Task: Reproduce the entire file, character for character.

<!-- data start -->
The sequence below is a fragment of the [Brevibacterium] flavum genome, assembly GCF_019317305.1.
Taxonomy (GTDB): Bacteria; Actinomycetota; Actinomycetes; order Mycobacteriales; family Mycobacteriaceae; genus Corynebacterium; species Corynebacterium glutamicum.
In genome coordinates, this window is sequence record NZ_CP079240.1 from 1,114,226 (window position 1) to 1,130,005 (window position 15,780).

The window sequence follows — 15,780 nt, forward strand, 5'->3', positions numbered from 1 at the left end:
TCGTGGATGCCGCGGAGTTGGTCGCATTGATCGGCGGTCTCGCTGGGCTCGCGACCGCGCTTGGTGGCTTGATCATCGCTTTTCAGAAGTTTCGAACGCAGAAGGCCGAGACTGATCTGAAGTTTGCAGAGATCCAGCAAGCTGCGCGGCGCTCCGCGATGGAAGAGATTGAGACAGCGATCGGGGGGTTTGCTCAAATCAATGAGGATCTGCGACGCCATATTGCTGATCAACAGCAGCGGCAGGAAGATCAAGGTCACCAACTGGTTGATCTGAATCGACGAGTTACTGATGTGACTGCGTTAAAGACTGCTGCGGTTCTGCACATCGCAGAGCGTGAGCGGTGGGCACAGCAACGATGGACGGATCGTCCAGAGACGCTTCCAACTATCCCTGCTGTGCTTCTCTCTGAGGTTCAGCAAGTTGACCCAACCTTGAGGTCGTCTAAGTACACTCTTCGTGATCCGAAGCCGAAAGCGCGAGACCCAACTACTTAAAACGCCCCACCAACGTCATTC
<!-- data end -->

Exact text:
The sequence below is a fragment of the [Brevibacterium] flavum genome, assembly GCF_019317305.1.
Taxonomy (GTDB): Bacteria; Actinomycetota; Actinomycetes; order Mycobacteriales; family Mycobacteriaceae; genus Corynebacterium; species Corynebacterium glutamicum.
In genome coordinates, this window is sequence record NZ_CP079240.1 from 1,114,226 (window position 1) to 1,130,005 (window position 15,780).

The window sequence follows — 15,780 nt, forward strand, 5'->3', positions numbered from 1 at the left end:
TCGTGGATGCCGCGGAGTTGGTCGCATTGATCGGCGGTCTCGCTGGGCTCGCGACCGCGCTTGGTGGCTTGATCATCGCTTTTCAGAAGTTTCGAACGCAGAAGGCCGAGACTGATCTGAAGTTTGCAGAGATCCAGCAAGCTGCGCGGCGCTCCGCGATGGAAGAGATTGAGACAGCGATCGGGGGGTTTGCTCAAATCAATGAGGATCTGCGACGCCATATTGCTGATCAACAGCAGCGGCAGGAAGATCAAGGTCACCAACTGGTTGATCTGAATCGACGAGTTACTGATGTGACTGCGTTAAAGACTGCTGCGGTTCTGCACATCGCAGAGCGTGAGCGGTGGGCACAGCAACGATGGACGGATCGTCCAGAGACGCTTCCAACTATCCCTGCTGTGCTTCTCTCTGAGGTTCAGCAAGTTGACCCAACCTTGAGGTCGTCTAAGTACACTCTTCGTGATCCGAAGCCGAAAGCGCGAGACCCAACTACTTAAAACGCCCCACCAACGTCATTC